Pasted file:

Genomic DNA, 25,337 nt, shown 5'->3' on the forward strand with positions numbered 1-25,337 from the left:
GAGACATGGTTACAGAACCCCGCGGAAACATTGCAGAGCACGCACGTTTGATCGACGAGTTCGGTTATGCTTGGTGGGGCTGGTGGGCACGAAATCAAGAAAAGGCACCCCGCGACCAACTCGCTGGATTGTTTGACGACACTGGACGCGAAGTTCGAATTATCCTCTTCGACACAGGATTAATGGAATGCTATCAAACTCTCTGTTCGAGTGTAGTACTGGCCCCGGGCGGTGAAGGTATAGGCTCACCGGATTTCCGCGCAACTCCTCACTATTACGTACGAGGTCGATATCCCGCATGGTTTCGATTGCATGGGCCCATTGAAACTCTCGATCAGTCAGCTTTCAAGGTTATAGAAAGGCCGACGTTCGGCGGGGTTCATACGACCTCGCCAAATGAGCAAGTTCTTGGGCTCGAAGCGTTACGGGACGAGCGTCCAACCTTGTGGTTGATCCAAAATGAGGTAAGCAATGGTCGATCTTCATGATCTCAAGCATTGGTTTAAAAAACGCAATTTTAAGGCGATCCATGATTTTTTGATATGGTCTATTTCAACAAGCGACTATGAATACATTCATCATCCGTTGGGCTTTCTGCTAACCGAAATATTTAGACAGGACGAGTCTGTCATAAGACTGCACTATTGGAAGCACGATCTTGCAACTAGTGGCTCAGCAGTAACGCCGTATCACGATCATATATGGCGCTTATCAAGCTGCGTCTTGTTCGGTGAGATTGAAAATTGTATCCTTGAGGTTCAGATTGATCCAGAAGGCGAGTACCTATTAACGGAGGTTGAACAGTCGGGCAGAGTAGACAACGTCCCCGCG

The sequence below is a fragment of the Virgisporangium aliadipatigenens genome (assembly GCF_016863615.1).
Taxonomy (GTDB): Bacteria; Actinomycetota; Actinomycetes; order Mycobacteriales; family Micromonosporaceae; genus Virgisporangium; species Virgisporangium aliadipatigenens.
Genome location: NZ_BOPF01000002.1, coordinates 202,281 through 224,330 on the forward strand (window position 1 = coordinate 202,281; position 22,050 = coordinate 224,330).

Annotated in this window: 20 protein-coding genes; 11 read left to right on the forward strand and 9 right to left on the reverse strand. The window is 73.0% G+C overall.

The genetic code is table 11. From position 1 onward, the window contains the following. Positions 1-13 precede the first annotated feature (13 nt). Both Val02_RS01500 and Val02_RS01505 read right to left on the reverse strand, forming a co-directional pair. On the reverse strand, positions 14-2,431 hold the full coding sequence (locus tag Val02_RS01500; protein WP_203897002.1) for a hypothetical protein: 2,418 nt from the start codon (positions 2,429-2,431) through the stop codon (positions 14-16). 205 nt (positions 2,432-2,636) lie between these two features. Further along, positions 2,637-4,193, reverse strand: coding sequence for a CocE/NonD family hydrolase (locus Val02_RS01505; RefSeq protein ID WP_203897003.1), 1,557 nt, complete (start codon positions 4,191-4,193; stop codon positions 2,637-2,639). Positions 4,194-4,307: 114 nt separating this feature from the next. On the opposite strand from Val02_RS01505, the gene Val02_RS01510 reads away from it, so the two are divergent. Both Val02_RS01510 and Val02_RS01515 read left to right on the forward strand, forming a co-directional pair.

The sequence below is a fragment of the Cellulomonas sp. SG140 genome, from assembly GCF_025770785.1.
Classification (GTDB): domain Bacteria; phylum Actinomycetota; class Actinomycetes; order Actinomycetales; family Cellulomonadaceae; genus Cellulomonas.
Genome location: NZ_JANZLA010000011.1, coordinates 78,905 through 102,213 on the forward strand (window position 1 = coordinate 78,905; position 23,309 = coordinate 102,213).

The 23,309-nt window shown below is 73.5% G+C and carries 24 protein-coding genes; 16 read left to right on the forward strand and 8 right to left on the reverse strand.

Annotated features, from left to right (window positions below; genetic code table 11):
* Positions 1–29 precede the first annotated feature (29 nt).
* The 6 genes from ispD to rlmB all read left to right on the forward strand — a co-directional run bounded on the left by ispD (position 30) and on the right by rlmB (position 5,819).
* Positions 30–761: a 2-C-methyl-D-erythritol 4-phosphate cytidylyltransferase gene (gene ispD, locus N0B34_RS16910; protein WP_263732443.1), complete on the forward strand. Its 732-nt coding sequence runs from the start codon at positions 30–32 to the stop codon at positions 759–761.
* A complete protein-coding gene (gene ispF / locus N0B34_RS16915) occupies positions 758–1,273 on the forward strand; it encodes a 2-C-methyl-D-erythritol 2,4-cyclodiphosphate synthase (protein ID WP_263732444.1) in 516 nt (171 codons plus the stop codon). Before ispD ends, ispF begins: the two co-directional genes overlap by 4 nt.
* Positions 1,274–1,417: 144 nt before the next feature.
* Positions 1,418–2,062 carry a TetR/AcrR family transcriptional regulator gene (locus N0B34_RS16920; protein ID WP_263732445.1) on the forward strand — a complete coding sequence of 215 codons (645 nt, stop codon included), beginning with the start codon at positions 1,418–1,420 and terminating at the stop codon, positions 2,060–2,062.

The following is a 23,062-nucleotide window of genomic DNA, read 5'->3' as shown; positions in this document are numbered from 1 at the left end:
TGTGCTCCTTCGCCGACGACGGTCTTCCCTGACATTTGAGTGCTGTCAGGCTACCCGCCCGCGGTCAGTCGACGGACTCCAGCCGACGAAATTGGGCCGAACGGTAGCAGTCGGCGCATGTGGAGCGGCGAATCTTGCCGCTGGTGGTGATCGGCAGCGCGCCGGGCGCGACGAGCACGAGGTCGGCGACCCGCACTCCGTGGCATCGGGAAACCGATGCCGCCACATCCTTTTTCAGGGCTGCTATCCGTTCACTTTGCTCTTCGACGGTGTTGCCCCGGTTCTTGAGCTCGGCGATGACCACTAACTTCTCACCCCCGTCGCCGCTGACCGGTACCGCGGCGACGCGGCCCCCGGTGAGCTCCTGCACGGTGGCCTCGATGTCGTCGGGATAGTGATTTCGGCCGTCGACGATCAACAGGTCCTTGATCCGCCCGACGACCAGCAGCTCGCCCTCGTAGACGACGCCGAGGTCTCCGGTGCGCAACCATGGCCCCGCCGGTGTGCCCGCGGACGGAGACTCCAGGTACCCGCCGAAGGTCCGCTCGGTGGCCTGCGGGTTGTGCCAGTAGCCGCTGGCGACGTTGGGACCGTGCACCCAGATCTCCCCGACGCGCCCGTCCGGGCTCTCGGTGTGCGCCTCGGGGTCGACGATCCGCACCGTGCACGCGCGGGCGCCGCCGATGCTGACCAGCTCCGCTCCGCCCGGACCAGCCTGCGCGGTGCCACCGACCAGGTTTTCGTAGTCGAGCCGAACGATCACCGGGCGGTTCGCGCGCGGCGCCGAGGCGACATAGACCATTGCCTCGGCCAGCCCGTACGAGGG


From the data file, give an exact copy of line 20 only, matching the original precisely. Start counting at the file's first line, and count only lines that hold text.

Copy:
TGTGCTCCTTCGCCGACGACGGTCTTCCCTGACATTTGAGTGCTGTCAGGCTACCCGCCCGCGGTCAGTCGACGGACTCCAGCCGACGAAATTGGGCCGAACGGTAGCAGTCGGCGCATGTGGAGCGGCGAATCTTGCCGCTGGTGGTGATCGGCAGCGCGCCGGGCGCGACGAGCACGAGGTCGGCGACCCGCACTCCGTGGCATCGGGAAACCGATGCCGCCACATCCTTTTTCAGGGCTGCTATCCGTTCACTTTGCTCTTCGACGGTGTTGCCCCGGTTCTTGAGCTCGGCGATGACCACTAACTTCTCACCCCCGTCGCCGCTGACCGGTACCGCGGCGACGCGGCCCCCGGTGAGCTCCTGCACGGTGGCCTCGATGTCGTCGGGATAGTGATTTCGGCCGTCGACGATCAACAGGTCCTTGATCCGCCCGACGACCAGCAGCTCGCCCTCGTAGACGACGCCGAGGTCTCCGGTGCGCAACCATGGCCCCGCCGGTGTGCCCGCGGACGGAGACTCCAGGTACCCGCCGAAGGTCCGCTCGGTGGCCTGCGGGTTGTGCCAGTAGCCGCTGGCGACGTTGGGACCGTGCACCCAGATCTCCCCGACGCGCCCGTCCGGGCTCTCGGTGTGCGCCTCGGGGTCGACGATCCGCACCGTGCACGCGCGGGCGCCGCCGATGCTGACCAGCTCCGCTCCGCCCGGACCAGCCTGCGCGGTGCCACCGACCAGGTTTTCGTAGTCGAGCCGAACGATCACCGGGCGGTTCGCGCGCGGCGCCGAGGCGACATAGACCATTGCCTCGGCCAGCCCGTACGAGGG